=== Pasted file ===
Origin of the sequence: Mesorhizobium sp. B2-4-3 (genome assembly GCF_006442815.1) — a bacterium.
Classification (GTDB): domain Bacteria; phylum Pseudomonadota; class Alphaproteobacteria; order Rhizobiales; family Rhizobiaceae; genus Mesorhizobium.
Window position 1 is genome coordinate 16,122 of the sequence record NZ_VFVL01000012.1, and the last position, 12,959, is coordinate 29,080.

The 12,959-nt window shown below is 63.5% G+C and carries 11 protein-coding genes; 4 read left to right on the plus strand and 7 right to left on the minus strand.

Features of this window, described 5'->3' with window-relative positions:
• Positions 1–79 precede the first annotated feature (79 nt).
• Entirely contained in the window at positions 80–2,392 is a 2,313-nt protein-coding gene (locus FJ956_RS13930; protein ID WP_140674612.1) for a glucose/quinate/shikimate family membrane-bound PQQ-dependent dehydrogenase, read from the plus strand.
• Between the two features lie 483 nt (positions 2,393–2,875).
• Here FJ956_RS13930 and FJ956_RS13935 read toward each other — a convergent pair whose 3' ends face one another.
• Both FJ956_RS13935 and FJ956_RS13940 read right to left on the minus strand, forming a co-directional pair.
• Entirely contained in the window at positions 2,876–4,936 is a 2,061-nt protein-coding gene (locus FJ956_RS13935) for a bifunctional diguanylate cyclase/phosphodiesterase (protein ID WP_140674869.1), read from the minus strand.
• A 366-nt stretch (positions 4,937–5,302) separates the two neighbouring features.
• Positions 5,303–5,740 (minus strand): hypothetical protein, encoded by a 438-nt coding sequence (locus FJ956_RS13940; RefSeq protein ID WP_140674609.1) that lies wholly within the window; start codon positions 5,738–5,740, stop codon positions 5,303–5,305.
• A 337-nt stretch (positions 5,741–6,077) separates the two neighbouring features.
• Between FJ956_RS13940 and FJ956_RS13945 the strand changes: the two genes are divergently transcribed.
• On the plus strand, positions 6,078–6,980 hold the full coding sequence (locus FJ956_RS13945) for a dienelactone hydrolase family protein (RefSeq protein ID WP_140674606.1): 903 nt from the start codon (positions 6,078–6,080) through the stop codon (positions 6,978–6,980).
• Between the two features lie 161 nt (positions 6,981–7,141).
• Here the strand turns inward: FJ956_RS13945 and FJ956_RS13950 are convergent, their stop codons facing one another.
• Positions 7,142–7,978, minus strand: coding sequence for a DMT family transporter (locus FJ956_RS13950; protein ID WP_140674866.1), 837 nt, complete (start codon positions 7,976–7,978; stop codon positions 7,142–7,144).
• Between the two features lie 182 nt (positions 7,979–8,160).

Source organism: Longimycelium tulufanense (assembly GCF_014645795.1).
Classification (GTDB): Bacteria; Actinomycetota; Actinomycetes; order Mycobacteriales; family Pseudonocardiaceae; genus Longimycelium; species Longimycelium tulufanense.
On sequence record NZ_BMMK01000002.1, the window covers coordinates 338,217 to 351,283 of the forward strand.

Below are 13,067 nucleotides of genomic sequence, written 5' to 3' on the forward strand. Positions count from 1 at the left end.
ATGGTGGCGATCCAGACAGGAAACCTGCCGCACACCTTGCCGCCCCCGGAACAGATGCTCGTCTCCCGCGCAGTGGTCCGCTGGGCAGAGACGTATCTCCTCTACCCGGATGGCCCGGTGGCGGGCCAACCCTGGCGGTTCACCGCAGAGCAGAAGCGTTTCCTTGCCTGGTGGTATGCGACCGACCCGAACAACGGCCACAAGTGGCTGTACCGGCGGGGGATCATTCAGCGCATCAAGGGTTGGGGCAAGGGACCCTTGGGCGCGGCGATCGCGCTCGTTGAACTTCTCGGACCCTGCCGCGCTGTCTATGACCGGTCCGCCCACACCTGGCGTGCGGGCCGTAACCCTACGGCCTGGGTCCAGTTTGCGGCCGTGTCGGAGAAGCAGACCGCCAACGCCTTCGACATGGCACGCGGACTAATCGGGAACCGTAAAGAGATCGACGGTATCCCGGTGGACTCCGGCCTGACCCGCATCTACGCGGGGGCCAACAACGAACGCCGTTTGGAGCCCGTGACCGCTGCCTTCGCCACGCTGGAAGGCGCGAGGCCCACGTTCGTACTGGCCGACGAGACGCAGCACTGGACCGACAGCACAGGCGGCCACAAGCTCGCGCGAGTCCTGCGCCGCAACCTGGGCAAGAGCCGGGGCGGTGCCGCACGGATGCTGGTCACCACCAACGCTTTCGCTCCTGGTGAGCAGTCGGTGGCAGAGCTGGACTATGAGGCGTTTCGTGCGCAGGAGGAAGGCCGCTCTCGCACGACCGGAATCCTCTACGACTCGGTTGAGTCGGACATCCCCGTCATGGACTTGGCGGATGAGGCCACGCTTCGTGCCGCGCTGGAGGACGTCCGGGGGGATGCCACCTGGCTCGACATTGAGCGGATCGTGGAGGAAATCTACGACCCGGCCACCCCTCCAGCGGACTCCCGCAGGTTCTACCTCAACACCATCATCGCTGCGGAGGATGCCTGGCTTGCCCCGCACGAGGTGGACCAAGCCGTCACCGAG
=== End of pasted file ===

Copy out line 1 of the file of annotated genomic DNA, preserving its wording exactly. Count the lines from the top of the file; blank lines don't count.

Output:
Origin of the sequence: Mesorhizobium sp. B2-4-3 (genome assembly GCF_006442815.1) — a bacterium.